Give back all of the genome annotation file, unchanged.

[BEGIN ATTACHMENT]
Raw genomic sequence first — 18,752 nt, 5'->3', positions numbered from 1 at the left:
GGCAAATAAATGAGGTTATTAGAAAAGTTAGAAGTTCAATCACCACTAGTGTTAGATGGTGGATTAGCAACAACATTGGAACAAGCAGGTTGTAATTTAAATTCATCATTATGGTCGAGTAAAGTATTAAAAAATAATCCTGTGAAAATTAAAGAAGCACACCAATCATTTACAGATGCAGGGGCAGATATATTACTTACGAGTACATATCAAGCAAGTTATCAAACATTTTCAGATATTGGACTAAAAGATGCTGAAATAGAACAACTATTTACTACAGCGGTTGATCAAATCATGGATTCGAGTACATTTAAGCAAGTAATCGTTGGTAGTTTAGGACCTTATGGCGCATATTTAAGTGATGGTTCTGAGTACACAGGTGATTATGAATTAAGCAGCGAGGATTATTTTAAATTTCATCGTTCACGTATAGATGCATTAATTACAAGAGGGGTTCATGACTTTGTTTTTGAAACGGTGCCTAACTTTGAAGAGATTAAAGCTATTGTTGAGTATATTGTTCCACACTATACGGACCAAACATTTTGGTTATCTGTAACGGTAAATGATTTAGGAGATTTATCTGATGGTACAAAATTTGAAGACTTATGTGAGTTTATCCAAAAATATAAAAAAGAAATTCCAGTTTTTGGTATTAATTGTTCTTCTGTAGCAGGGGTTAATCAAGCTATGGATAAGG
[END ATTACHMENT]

Raw genomic sequence first — 18,752 nt, 5'->3', positions numbered from 1 at the left:
GGCAAATAAATGAGGTTATTAGAAAAGTTAGAAGTTCAATCACCACTAGTGTTAGATGGTGGATTAGCAACAACATTGGAACAAGCAGGTTGTAATTTAAATTCATCATTATGGTCGAGTAAAGTATTAAAAAATAATCCTGTGAAAATTAAAGAAGCACACCAATCATTTACAGATGCAGGGGCAGATATATTACTTACGAGTACATATCAAGCAAGTTATCAAACATTTTCAGATATTGGACTAAAAGATGCTGAAATAGAACAACTATTTACTACAGCGGTTGATCAAATCATGGATTCGAGTACATTTAAGCAAGTAATCGTTGGTAGTTTAGGACCTTATGGCGCATATTTAAGTGATGGTTCTGAGTACACAGGTGATTATGAATTAAGCAGCGAGGATTATTTTAAATTTCATCGTTCACGTATAGATGCATTAATTACAAGAGGGGTTCATGACTTTGTTTTTGAAACGGTGCCTAACTTTGAAGAGATTAAAGCTATTGTTGAGTATATTGTTCCACACTATACGGACCAAACATTTTGGTTATCTGTAACGGTAAATGATTTAGGAGATTTATCTGATGGTACAAAATTTGAAGACTTATGTGAGTTTATCCAAAAATATAAAAAAGAAATTCCAGTTTTTGGTATTAATTGTTCTTCTGTAGCAGGGGTTAATCAAGCTATGGATAAGG